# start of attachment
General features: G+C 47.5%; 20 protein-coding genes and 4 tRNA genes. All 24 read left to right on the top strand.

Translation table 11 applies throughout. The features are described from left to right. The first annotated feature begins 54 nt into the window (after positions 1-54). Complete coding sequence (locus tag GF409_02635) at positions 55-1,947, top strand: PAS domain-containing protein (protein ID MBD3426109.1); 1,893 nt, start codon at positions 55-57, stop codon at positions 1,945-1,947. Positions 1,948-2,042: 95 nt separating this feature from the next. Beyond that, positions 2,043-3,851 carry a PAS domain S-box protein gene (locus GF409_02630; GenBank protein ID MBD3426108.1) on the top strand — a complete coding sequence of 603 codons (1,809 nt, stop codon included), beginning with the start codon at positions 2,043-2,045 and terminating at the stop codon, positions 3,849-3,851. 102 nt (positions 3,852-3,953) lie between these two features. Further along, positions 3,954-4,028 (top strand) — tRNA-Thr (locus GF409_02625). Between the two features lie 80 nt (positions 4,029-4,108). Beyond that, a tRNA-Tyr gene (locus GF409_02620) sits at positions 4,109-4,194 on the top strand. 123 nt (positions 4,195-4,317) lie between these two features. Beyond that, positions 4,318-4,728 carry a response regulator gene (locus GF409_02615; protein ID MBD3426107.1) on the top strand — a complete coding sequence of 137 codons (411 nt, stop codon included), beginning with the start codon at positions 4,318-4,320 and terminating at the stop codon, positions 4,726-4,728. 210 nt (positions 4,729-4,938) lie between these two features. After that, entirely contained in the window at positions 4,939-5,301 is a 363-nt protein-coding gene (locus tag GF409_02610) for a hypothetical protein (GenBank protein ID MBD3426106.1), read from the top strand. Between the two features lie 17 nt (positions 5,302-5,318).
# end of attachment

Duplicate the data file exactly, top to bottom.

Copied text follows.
General features: G+C 47.5%; 20 protein-coding genes and 4 tRNA genes. All 24 read left to right on the top strand.

Translation table 11 applies throughout. The features are described from left to right. The first annotated feature begins 54 nt into the window (after positions 1-54). Complete coding sequence (locus tag GF409_02635) at positions 55-1,947, top strand: PAS domain-containing protein (protein ID MBD3426109.1); 1,893 nt, start codon at positions 55-57, stop codon at positions 1,945-1,947. Positions 1,948-2,042: 95 nt separating this feature from the next. Beyond that, positions 2,043-3,851 carry a PAS domain S-box protein gene (locus GF409_02630; GenBank protein ID MBD3426108.1) on the top strand — a complete coding sequence of 603 codons (1,809 nt, stop codon included), beginning with the start codon at positions 2,043-2,045 and terminating at the stop codon, positions 3,849-3,851. 102 nt (positions 3,852-3,953) lie between these two features. Further along, positions 3,954-4,028 (top strand) — tRNA-Thr (locus GF409_02625). Between the two features lie 80 nt (positions 4,029-4,108). Beyond that, a tRNA-Tyr gene (locus GF409_02620) sits at positions 4,109-4,194 on the top strand. 123 nt (positions 4,195-4,317) lie between these two features. Beyond that, positions 4,318-4,728 carry a response regulator gene (locus GF409_02615; protein ID MBD3426107.1) on the top strand — a complete coding sequence of 137 codons (411 nt, stop codon included), beginning with the start codon at positions 4,318-4,320 and terminating at the stop codon, positions 4,726-4,728. 210 nt (positions 4,729-4,938) lie between these two features. After that, entirely contained in the window at positions 4,939-5,301 is a 363-nt protein-coding gene (locus tag GF409_02610) for a hypothetical protein (GenBank protein ID MBD3426106.1), read from the top strand. Between the two features lie 17 nt (positions 5,302-5,318).